Why Black People ‘Resist Arrest’
It was used as a justification for Rayshard Brooks’ and George Floyd’s killings. But resisting arrest is really about resisting the fate that invariably comes next.
Resisting is desperation. We know that this is a false arrest, that we are not guilty — but we also know that the moment we are placed in a squad car, we begin a slow, grinding procession through a system that rarely delivers the justice it purports to. Plea deals we shouldn’t have to take, the only means of avoiding the harsher penalty that comes of maintaining our innocence. A tangled web of district attorneys and judges elected to protect us but instead acting in league with private prisons.
Resisting is negotiation. We don’t want our mothers to be disappointed in us; we don’t want our employers to discover this unfounded predicament; we don’t want our children to be ashamed of us; worst of all, we know we don’t have the money to make bail or hire an effective attorney. If we can just make them see we weren’t doing anything, we can clear this all up.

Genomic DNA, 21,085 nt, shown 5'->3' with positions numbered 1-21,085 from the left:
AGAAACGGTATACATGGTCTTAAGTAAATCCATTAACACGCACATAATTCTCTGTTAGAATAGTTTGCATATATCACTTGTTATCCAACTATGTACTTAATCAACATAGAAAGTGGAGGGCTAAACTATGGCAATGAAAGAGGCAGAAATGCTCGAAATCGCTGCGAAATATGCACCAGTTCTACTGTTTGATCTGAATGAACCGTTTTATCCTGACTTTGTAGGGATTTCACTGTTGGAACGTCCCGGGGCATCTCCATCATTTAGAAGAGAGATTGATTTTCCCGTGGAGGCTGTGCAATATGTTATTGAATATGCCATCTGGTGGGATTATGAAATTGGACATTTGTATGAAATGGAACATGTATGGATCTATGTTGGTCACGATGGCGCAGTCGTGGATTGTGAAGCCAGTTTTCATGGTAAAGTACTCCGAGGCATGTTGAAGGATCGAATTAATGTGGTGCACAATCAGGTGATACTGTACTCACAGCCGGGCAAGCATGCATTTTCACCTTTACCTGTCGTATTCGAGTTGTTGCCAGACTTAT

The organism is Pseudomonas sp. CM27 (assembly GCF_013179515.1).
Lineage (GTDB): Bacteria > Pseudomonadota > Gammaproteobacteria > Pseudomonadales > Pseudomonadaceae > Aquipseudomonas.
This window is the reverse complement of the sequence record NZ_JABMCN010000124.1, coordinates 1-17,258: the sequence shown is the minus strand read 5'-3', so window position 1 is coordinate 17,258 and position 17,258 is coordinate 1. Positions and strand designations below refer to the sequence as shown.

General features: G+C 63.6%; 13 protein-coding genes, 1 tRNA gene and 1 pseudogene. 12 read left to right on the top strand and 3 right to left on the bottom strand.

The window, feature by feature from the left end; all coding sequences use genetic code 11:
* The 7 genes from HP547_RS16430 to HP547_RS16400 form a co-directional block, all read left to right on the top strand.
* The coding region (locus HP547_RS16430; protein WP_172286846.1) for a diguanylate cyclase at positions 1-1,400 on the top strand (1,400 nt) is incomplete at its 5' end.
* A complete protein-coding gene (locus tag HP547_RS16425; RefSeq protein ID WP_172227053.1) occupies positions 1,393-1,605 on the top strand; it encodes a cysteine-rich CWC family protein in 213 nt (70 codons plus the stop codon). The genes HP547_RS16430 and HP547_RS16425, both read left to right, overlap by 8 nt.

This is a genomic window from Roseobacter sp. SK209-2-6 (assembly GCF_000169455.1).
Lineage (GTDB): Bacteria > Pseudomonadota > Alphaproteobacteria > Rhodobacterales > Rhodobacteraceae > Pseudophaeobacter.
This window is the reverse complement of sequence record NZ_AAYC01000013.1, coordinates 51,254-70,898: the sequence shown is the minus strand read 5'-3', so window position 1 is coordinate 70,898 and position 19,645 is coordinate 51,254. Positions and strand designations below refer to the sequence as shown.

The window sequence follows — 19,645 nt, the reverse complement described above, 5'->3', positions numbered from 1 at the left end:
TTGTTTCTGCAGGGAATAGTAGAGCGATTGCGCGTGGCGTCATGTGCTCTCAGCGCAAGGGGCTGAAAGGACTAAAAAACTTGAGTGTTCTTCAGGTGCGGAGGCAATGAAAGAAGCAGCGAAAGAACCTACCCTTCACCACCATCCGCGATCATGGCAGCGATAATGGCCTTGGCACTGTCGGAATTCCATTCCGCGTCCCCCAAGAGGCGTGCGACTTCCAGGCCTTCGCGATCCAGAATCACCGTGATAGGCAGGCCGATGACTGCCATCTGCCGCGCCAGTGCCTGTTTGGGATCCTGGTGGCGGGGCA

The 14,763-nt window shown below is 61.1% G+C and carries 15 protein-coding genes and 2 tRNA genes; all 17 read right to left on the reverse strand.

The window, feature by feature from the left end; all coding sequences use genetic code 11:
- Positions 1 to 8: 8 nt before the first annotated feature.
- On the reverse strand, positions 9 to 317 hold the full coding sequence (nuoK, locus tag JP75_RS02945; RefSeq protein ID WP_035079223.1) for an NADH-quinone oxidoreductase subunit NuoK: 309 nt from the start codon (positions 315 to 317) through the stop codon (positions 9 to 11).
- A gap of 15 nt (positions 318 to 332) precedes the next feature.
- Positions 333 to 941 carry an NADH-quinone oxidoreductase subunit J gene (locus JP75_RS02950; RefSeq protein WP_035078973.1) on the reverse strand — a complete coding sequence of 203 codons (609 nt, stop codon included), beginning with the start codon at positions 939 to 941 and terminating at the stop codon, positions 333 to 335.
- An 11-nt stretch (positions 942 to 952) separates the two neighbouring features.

Resisting is reflex. We know it deeply, because we know the stories of those who came before us: adrenaline threat supersedes rational thinking. Our strength is our only protection from a world of endless fear. We resist physically not because we want to, but because there is no other way to communicate when the people arresting us are deaf to our words.
The inhumane choice of pleading guilty to a five-year sentence despite knowing our innocence, just to avoid a potential 25-year sentence that we don’t have the economic means to fight. This is why we resist.
Maybe if we were Reese Witherspoon, we could confidently get in an officer’s face to question why they are detaining our loved one for driving under the influence; we could turn around and argue not to be handcuffed without the fear of brutality and excessive force. But we aren’t extended that privilege. Instead, we are…